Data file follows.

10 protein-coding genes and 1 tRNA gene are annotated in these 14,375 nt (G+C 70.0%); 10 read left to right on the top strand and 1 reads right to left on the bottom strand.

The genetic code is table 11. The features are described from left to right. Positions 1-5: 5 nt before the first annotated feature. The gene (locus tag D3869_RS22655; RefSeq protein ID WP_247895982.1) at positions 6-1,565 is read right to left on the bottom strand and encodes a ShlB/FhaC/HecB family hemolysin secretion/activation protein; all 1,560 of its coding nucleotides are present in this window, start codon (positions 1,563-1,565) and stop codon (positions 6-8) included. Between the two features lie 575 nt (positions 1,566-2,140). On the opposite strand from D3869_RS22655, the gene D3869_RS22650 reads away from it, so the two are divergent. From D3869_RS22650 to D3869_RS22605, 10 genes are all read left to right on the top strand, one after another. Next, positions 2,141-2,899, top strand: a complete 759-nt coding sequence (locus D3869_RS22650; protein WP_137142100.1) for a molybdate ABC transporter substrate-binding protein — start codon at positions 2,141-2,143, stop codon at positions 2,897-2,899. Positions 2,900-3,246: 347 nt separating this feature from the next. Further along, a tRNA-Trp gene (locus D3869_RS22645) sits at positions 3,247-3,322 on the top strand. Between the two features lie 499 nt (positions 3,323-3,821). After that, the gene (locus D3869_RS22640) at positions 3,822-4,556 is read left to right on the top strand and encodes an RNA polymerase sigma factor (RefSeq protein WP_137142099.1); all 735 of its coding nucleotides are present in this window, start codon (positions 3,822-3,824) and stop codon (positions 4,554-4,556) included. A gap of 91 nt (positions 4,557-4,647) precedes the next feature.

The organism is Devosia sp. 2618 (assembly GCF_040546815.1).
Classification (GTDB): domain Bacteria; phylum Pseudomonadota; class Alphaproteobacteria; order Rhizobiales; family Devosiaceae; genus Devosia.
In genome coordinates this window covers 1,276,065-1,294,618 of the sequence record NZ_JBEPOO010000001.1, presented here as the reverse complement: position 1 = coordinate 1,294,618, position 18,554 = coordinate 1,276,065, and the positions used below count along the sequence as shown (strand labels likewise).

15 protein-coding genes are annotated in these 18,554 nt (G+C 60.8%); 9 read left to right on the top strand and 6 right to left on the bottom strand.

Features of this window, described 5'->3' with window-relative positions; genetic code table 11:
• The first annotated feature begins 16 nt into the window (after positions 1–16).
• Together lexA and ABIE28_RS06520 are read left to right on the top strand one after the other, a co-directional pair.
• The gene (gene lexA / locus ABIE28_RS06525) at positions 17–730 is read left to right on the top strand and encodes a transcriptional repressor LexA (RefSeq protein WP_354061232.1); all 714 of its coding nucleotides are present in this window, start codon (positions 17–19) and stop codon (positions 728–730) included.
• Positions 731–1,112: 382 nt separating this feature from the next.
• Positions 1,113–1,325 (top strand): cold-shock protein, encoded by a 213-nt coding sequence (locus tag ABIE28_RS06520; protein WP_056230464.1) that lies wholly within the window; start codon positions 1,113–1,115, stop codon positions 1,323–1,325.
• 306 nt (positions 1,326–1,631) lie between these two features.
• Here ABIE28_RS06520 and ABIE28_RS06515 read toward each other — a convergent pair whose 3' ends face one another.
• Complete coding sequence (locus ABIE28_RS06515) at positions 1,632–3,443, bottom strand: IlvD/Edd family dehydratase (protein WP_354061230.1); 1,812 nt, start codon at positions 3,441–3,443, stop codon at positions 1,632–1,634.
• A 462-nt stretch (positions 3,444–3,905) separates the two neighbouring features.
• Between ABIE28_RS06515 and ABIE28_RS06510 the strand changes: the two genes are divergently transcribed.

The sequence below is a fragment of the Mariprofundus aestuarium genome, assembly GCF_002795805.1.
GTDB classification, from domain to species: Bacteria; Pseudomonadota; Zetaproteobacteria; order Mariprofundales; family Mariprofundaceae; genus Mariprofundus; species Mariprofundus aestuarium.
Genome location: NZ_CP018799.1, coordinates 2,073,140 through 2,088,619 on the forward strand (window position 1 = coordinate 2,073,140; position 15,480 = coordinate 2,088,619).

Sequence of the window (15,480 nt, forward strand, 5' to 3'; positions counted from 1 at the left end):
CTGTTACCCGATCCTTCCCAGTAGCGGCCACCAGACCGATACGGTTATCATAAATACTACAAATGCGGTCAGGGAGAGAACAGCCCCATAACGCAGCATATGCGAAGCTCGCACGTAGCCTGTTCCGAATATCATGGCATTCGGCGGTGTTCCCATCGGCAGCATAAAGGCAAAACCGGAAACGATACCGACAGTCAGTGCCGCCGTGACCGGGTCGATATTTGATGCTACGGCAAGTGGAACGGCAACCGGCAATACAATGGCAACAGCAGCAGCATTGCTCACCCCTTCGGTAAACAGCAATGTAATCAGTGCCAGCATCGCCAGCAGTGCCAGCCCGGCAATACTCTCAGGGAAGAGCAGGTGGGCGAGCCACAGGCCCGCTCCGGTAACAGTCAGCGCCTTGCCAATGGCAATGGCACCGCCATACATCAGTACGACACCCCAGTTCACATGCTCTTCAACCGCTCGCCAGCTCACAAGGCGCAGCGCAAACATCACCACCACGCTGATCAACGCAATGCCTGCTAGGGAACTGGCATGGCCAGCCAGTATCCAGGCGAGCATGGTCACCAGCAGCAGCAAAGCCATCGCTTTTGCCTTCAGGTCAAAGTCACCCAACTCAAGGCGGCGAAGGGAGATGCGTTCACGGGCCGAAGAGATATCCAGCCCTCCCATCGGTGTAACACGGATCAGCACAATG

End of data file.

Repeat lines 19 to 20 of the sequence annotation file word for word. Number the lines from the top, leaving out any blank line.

GTDB classification, from domain to species: Bacteria; Pseudomonadota; Zetaproteobacteria; order Mariprofundales; family Mariprofundaceae; genus Mariprofundus; species Mariprofundus aestuarium.
Genome location: NZ_CP018799.1, coordinates 2,073,140 through 2,088,619 on the forward strand (window position 1 = coordinate 2,073,140; position 15,480 = coordinate 2,088,619).